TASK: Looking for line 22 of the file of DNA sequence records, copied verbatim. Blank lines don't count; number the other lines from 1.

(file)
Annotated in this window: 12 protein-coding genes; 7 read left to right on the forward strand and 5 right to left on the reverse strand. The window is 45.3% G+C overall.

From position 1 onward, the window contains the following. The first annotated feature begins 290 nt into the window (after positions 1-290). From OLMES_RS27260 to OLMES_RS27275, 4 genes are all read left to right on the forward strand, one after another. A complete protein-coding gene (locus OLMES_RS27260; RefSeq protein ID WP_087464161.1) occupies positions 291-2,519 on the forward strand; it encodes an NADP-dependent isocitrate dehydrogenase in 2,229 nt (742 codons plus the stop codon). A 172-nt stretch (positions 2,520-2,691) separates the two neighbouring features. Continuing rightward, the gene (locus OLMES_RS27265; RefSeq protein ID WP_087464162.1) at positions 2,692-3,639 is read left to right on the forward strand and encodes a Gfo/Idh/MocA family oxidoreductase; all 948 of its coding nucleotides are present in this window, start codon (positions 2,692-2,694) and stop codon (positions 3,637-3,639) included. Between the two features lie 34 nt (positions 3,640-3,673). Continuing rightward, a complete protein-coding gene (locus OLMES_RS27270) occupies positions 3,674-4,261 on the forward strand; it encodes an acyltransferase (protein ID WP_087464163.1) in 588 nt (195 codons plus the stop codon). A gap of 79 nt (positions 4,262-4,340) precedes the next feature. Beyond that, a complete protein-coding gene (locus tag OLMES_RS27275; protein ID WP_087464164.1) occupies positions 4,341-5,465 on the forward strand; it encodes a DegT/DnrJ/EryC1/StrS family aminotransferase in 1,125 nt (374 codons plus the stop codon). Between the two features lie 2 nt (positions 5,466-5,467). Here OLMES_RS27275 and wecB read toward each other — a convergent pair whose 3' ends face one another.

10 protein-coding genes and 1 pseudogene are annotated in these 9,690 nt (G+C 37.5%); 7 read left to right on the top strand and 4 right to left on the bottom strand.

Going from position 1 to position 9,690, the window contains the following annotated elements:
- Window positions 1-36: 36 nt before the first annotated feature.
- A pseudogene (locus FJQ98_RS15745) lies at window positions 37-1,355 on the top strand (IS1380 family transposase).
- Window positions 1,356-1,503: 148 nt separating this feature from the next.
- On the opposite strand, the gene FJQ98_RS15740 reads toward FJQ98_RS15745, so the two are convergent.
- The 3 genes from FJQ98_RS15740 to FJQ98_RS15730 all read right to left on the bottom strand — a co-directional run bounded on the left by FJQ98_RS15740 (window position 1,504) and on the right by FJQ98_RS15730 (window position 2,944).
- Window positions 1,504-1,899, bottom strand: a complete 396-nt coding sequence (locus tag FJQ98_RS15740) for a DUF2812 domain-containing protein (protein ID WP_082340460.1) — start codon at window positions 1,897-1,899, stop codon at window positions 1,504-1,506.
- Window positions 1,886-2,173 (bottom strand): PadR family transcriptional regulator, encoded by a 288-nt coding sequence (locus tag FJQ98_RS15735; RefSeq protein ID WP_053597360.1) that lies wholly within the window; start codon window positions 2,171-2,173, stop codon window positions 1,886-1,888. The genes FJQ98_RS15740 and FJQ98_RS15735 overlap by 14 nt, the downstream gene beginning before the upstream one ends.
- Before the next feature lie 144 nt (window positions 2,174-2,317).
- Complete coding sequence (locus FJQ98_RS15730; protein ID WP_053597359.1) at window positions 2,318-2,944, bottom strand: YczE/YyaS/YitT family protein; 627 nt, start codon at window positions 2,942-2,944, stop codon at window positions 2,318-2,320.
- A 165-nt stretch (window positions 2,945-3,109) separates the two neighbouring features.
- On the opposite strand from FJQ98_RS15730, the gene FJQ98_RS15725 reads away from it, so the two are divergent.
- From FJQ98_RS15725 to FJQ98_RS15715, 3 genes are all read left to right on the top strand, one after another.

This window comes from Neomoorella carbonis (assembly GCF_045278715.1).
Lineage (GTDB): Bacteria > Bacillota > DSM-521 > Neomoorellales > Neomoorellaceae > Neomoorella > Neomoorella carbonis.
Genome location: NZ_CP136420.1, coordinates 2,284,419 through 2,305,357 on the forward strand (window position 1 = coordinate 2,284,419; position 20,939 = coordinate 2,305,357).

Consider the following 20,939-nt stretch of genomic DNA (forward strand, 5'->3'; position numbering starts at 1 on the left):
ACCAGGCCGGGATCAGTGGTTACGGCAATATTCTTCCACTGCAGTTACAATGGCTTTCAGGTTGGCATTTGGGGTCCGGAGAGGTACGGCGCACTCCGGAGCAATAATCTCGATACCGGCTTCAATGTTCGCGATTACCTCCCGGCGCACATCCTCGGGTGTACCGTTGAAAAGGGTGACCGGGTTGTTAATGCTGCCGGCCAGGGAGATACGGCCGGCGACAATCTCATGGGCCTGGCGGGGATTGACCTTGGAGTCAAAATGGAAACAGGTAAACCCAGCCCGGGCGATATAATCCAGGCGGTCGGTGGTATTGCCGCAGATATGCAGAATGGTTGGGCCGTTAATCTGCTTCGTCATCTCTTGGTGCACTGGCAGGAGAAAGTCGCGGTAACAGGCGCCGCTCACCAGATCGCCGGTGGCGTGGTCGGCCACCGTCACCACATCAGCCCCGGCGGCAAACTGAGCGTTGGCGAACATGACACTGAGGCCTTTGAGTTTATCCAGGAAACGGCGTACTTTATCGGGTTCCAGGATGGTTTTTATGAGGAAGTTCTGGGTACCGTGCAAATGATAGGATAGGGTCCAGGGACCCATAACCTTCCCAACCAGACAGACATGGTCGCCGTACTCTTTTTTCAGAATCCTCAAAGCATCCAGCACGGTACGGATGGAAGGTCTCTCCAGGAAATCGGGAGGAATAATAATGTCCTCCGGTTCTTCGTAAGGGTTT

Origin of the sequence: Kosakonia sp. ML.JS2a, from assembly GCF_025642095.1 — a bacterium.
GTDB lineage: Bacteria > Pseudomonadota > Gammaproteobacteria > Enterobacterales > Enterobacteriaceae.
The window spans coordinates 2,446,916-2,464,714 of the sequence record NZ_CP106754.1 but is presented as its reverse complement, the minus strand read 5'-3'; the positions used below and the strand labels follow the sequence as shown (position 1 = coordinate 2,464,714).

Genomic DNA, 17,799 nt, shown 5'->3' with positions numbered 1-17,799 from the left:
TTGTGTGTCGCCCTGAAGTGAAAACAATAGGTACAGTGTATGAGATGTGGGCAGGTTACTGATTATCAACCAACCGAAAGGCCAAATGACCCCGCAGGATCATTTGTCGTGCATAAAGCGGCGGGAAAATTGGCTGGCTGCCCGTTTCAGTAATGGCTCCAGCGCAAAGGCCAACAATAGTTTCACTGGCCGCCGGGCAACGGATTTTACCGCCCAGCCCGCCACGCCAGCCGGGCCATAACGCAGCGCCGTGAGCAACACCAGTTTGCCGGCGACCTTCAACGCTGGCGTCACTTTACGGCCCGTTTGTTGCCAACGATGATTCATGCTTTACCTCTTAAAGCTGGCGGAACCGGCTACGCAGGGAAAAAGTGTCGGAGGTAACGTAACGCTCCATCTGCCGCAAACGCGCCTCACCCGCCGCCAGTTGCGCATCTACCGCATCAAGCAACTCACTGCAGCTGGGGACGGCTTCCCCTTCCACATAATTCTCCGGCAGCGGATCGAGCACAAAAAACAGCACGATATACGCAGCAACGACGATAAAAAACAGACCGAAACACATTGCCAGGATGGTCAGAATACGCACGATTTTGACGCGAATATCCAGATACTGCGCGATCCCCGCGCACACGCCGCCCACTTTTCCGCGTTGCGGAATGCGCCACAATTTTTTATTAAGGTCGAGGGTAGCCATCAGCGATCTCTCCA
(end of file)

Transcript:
Origin of the sequence: Kosakonia sp. ML.JS2a, from assembly GCF_025642095.1 — a bacterium.